B.C. Firm to Build Asteroid-Fighting Laser

MDA | BCBusiness

While perhaps lower stakes than the plot of Armageddon, the technology will forward our understanding of asteroids and the threat they pose to Earth

Richmond-based aerospace firm McDonald Dettwiler and Associates (MDA) has inked a contract to build a high-tech laser for a NASA-led mission to study—and eventually land on—an extra-orbital asteroid, set to launch in 2016.
The laser-based instrument will be used for the six-month task of mapping the surface of Bennu, a 500-metre-wide asteroid that has the potential to impact earth in the late 2100s.
MDA’s participation in builds on expertise acquired from designing parts for the Mars Lander and other past projects with NASA and the U.S. Airforce’s research lab, said Craig Thornton, general manager for robotics and automation at MDA, in a press release.
The mission will help scientists better understand how our solar system was formed and how it has changed from its earliest beginnings—in addition to comprehending the threat asteroids pose to the planet.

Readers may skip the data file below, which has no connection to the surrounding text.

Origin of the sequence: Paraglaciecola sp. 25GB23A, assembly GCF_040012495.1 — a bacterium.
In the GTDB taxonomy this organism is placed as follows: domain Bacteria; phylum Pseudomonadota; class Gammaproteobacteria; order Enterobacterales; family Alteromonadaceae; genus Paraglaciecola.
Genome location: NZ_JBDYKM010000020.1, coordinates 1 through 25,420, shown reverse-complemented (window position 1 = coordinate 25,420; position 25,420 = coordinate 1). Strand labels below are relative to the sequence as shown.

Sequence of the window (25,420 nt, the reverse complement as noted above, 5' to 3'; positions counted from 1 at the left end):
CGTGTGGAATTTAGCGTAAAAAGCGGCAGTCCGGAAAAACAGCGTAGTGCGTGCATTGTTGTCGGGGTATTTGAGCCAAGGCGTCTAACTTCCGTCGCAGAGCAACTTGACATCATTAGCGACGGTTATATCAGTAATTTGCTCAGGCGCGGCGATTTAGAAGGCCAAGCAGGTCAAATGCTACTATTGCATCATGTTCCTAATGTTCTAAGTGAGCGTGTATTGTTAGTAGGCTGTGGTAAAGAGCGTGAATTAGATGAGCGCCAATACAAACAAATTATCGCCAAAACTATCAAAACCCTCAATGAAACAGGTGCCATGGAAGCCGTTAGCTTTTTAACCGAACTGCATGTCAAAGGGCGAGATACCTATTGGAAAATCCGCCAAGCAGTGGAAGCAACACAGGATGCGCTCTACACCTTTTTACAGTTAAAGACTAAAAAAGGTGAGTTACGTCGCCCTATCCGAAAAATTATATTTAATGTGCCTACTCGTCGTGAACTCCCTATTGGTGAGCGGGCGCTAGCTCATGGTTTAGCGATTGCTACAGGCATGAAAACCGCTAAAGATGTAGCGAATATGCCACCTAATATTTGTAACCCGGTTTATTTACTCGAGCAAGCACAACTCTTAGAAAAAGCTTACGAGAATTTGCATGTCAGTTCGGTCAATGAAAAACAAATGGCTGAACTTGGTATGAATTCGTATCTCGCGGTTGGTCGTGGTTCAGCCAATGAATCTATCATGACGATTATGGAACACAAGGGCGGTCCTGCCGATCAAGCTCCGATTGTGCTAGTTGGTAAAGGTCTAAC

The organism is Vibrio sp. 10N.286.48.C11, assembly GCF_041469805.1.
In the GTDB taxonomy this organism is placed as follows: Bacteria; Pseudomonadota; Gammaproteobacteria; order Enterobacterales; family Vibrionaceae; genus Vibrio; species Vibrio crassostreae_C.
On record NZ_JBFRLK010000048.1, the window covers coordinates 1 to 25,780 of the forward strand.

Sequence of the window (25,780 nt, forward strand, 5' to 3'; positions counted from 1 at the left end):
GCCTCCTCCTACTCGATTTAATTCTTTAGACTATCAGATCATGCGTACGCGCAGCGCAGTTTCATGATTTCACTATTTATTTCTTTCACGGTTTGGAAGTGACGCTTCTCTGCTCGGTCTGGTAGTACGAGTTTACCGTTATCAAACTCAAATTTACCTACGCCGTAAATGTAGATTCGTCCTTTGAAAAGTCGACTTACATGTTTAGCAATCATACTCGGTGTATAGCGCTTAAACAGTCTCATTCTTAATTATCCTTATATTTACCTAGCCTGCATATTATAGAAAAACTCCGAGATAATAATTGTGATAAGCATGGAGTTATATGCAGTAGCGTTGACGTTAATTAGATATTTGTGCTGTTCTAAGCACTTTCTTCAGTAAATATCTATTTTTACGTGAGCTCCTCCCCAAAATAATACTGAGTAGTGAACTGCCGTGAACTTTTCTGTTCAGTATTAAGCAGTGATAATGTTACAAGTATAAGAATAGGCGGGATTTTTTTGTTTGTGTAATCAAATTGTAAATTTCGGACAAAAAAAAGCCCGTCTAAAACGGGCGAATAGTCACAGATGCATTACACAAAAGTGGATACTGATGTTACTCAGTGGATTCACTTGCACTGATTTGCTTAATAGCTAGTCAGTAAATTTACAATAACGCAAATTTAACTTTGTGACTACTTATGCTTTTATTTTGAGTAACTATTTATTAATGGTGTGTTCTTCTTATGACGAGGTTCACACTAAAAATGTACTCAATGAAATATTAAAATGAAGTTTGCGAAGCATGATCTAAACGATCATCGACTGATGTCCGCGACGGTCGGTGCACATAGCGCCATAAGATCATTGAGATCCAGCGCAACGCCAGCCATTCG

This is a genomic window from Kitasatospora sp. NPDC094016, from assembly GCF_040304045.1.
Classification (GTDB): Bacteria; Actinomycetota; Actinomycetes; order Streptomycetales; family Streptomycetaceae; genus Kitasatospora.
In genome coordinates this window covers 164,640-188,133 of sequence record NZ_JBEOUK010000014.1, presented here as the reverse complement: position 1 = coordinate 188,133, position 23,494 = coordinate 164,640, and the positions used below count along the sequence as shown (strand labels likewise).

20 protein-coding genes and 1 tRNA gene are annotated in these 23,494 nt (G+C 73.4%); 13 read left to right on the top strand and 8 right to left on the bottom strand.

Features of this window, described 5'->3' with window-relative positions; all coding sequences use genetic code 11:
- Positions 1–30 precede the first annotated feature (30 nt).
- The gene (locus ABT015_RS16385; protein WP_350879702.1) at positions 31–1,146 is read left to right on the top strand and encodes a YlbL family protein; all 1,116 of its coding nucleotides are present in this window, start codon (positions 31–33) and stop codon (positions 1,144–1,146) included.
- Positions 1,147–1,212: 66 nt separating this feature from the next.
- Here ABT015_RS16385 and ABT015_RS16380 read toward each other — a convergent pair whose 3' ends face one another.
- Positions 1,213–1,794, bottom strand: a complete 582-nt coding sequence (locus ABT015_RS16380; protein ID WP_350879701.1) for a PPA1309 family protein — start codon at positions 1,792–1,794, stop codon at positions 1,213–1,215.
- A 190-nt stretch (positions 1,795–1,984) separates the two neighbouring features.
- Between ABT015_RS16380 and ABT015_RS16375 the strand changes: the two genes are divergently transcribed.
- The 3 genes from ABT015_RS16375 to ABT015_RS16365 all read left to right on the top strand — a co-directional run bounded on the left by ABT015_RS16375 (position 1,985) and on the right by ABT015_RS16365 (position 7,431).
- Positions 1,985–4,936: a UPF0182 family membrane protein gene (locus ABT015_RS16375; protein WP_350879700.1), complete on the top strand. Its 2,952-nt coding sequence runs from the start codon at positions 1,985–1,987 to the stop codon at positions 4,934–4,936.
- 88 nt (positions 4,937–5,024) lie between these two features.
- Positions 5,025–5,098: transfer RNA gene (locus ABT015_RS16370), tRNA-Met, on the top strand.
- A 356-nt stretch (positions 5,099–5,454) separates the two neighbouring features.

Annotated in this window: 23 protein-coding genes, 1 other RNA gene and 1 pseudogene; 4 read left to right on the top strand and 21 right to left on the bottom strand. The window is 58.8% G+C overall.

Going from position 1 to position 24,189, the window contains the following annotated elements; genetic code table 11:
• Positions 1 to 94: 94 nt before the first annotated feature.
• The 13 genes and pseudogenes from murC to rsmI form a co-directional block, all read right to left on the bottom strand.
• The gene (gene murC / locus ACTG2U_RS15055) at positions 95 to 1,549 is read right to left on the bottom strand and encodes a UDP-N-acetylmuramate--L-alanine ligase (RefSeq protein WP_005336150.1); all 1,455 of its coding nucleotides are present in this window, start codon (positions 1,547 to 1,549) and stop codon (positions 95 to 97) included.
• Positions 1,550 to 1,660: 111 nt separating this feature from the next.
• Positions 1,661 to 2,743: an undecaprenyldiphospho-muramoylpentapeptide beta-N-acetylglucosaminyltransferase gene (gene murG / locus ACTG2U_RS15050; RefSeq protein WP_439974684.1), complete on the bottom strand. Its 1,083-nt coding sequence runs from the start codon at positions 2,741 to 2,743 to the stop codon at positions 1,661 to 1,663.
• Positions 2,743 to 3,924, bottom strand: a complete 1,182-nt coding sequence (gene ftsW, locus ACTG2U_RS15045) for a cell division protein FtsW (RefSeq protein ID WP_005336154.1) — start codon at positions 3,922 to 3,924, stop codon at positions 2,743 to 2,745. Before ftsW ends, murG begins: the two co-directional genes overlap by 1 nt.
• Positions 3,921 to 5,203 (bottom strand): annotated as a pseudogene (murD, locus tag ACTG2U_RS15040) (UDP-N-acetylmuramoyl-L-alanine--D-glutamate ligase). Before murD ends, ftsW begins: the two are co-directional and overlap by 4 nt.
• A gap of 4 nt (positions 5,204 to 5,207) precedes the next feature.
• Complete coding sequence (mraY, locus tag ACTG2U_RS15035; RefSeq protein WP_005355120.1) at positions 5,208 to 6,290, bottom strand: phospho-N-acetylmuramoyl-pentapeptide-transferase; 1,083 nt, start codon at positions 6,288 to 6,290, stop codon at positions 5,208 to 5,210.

“It gives us a window of opportunity to look back to the beginnings of the solar system and see what some of the primitive building blocks were as the planets came together and the asteroids were left over,” explains Joe Villinga, spacecraft program manager at Lockheed Martin, in the video below; Lockheed Martin is also building components for the mission.
In building laser optics hardware for NASA’s asteroid research program, MDA’s endeavor fits into the Canadian Space Agency’s broader strategy of having Canadian researchers and companies focus on specific industrial applications used by larger agencies.

The contract comes a few days after MDA signed an agreement to acquire an unnamed U.S.-based radar company for $40 million. MDA, which develops and builds parts and software for communication satellites and antenna subsystems, does a lot of work with companies and agencies in the national security and surveillance sectors, which might explain some of the anonymity around Tuesday’s deal.